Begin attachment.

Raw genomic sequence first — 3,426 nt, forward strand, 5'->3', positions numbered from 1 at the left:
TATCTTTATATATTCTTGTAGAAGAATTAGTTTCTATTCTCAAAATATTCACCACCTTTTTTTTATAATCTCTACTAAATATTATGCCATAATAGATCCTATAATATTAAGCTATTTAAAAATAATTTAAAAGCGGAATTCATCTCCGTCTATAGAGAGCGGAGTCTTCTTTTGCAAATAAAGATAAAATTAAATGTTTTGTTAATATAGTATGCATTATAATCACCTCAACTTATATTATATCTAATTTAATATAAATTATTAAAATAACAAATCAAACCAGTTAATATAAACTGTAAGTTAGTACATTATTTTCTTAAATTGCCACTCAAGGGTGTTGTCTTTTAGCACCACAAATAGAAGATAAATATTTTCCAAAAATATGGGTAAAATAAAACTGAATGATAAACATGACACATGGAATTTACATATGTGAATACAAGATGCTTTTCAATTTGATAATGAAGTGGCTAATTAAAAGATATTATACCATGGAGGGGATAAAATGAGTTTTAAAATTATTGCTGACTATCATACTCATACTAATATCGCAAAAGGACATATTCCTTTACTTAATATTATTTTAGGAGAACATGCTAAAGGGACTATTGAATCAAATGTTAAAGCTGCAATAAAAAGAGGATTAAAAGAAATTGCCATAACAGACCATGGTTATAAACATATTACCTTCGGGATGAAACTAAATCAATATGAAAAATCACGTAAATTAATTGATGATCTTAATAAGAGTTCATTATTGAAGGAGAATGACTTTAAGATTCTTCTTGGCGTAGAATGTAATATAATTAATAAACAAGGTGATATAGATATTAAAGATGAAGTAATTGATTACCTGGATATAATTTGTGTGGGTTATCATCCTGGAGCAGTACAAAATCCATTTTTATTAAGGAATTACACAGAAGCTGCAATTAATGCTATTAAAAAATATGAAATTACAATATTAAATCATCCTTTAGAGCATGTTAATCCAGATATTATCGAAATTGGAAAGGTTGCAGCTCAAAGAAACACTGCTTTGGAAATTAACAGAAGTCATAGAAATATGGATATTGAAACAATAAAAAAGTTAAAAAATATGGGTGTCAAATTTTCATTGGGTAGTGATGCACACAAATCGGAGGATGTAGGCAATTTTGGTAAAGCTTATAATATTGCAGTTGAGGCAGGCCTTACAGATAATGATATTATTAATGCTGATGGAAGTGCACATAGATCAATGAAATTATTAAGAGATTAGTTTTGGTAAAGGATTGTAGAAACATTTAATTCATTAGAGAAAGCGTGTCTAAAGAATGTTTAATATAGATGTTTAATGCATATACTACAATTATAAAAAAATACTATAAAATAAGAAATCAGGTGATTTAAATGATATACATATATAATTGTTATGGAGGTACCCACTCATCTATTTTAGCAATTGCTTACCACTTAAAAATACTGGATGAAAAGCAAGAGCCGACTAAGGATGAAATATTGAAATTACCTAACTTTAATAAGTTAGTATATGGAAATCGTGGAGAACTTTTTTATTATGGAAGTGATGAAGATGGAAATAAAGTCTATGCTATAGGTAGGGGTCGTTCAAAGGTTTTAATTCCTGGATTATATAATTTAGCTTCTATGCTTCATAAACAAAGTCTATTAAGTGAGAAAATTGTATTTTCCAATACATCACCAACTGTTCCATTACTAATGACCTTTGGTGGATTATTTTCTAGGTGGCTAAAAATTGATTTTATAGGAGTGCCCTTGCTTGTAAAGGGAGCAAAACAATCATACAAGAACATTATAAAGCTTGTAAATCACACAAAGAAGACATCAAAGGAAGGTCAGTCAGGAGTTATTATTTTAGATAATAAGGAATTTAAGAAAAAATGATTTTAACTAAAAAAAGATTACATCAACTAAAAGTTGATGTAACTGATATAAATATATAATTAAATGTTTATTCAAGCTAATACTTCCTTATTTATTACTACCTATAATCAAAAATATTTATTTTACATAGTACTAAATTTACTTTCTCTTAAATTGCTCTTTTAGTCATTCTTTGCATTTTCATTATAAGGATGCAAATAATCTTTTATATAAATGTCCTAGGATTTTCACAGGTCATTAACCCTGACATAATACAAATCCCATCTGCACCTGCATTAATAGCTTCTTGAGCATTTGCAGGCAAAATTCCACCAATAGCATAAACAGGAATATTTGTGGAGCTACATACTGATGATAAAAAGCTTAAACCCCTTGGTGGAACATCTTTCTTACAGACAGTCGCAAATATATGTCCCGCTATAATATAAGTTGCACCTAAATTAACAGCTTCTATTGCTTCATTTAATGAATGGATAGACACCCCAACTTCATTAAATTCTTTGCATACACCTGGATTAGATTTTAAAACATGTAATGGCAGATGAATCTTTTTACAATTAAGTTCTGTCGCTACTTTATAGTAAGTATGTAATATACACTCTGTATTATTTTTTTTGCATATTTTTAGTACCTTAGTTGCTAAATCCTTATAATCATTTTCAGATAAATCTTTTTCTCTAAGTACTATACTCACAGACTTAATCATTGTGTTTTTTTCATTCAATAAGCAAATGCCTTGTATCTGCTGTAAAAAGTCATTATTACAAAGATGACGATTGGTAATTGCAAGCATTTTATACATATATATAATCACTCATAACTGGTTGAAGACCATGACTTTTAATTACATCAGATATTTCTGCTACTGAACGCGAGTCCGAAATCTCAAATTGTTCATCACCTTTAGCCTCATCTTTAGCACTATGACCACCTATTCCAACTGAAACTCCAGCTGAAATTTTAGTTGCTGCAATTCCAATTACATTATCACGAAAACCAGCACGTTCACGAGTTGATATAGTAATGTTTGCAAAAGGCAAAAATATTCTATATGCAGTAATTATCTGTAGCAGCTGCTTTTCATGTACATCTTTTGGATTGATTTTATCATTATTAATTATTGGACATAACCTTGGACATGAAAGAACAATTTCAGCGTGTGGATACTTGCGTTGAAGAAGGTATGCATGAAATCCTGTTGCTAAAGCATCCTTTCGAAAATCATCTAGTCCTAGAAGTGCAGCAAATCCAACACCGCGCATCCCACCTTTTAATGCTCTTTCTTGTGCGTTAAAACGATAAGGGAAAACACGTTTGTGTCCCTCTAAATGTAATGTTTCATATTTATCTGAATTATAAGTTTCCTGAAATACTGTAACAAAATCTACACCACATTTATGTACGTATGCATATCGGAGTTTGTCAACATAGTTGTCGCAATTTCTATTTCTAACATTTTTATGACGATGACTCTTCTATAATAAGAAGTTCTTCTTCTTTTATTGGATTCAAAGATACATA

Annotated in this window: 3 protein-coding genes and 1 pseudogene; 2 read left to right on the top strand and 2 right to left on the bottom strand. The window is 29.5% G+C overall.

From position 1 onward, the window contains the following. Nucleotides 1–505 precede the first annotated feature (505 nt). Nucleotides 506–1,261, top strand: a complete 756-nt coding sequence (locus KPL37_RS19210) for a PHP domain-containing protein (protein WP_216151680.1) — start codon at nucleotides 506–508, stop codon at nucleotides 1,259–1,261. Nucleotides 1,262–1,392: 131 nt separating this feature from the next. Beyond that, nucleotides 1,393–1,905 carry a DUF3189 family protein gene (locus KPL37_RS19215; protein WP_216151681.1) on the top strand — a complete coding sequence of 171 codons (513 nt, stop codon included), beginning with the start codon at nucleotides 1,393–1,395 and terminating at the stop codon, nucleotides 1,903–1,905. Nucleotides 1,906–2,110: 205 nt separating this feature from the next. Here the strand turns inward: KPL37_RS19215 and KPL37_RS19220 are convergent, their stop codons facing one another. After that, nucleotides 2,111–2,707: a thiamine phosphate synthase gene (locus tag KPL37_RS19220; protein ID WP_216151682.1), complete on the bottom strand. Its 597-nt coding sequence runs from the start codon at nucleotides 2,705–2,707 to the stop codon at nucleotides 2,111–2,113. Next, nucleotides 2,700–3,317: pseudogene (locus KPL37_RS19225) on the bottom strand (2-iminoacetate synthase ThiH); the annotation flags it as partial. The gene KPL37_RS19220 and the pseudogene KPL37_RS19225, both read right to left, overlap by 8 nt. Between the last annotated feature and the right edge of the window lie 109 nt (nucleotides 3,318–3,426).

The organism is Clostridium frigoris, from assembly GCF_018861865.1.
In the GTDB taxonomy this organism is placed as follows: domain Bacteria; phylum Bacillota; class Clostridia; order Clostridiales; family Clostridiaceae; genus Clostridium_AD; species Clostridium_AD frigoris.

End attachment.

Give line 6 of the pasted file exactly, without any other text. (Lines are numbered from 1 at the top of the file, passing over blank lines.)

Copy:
In the GTDB taxonomy this organism is placed as follows: domain Bacteria; phylum Bacillota; class Clostridia; order Clostridiales; family Clostridiaceae; genus Clostridium_AD; species Clostridium_AD frigoris.